Case number: 180170

Whether the NCSE was justified in refusing the applicant's request to amend records on the basis that the information contained in them is incomplete, incorrect or misleading within the meaning of section 9 of the FOI Act

5 March 2019

Background

On 14 June 2017 the applicant submitted an application to the NCSE under section 9 of the FOI Act for the amendment of certain records it holds relating to him in connection with the provision of special educational needs services. He argued that the authorisations issued for special education provision issued by the Special Educational Needs Organiser (SENO) were incorrect and he sought their retraction and replacement with corrective authorisations. As part of the same correspondence the applicant also submitted a request for access to records and a request for a statement of reasons under section 10 of the FOI Act, both of which were the subject of separate reviews by this Office.

The applicant, who is now an adult, indicated that his mother was acting on his behalf. The applicant's mother represented the applicant in all subsequent correspondence in relation to the request. At an early stage in this review, she provided this Office with a letter from the applicant authorising her to act on his behalf. Accordingly all references to correspondence with the applicant should be taken to include correspondence with his mother on the basis that she was corresponding on his behalf.

On 21 November 2017 the NCSE refused to amend any records. It stated that the amendments sought relate to a disagreement over professional opinions and how they were interpreted by officials of the NCSE. It stated that the applications for support were received from the applicant's school with parental consent and enclosing professional reports and that decisions were made to allocate additional resources. It stated that the records on file reflect the opinions of those involved at the time and support the decision making process.

The applicant sought an internal review of that decision, following which the NCSE affirmed its original decision to refuse to amend the records at issue. On 30 April 2018, the applicant sought a review by this Office of the decision of the NCSE.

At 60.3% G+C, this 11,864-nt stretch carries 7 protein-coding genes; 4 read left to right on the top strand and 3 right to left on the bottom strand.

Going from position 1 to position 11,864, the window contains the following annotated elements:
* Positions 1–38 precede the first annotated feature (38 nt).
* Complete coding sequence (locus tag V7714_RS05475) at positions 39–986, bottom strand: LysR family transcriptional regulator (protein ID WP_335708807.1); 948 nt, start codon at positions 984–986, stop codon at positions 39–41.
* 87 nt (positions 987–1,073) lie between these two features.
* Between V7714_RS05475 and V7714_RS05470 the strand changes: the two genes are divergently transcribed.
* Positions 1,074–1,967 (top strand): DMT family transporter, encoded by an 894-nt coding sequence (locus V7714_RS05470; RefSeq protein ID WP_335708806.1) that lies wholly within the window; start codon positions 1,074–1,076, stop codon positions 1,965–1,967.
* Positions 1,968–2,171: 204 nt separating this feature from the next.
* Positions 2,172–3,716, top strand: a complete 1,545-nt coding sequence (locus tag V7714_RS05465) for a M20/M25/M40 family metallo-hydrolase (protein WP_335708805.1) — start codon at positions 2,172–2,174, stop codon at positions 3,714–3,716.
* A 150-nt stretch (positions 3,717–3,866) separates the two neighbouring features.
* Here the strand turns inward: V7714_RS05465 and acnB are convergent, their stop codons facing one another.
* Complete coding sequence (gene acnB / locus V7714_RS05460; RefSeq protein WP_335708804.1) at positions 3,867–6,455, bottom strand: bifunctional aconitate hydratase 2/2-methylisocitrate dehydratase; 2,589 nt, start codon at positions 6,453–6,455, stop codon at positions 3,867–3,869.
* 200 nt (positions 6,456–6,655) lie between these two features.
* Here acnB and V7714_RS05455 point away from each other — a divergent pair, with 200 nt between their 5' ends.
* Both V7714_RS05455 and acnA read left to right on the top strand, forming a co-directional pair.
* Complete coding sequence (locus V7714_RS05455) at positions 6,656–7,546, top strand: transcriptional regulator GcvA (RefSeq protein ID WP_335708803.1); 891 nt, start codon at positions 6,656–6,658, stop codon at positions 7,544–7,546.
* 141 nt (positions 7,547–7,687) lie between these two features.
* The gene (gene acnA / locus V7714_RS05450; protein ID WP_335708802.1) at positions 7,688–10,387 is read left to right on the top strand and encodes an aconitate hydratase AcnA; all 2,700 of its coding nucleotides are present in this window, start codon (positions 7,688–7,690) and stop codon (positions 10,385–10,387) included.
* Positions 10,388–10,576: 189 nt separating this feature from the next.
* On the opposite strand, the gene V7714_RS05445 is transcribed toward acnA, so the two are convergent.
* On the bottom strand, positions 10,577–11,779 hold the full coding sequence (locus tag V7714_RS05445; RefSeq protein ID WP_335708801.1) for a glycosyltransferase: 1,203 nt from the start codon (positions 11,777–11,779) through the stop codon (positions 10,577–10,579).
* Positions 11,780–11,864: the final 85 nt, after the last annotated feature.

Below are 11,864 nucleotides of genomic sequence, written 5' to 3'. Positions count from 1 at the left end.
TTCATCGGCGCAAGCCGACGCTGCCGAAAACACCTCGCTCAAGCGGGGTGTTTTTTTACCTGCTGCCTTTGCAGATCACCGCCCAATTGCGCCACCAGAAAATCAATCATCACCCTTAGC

I have decided to bring this review to a close by way of a formal binding decision. In conducting the review I have had regard to the NCSE's correspondence with the applicant as outlined above and to communications between this Office and both the NCSE and the applicant on the matter.

Scope of the Review

This review has its background in a long running dispute between the applicant's mother and the NCSE concerning a diagnosis made in relation to her son in 2008 which has formed the basis for a number of applications for resource teaching hours and special needs assistance in the intervening years. She is clearly deeply opposed to that diagnosis and it is clear from the substantial correspondence submitted that there is a considerable divergence of opinion between the applicant's mother and others in relation to her son's diagnosis.

It is important to note at the outset that an application under section 9 for the amendment of records must, in so far as practicable, specify the record concerned and the amendment required. In his application to the NCSE the applicant identified the authorisation issued by the SENO for special education needs teaching as requiring retraction and replacement with corrective authorisations. Accordingly, the scope of this review is concerned solely with whether the NCSE was justified in refusing to amend the authorisations in question.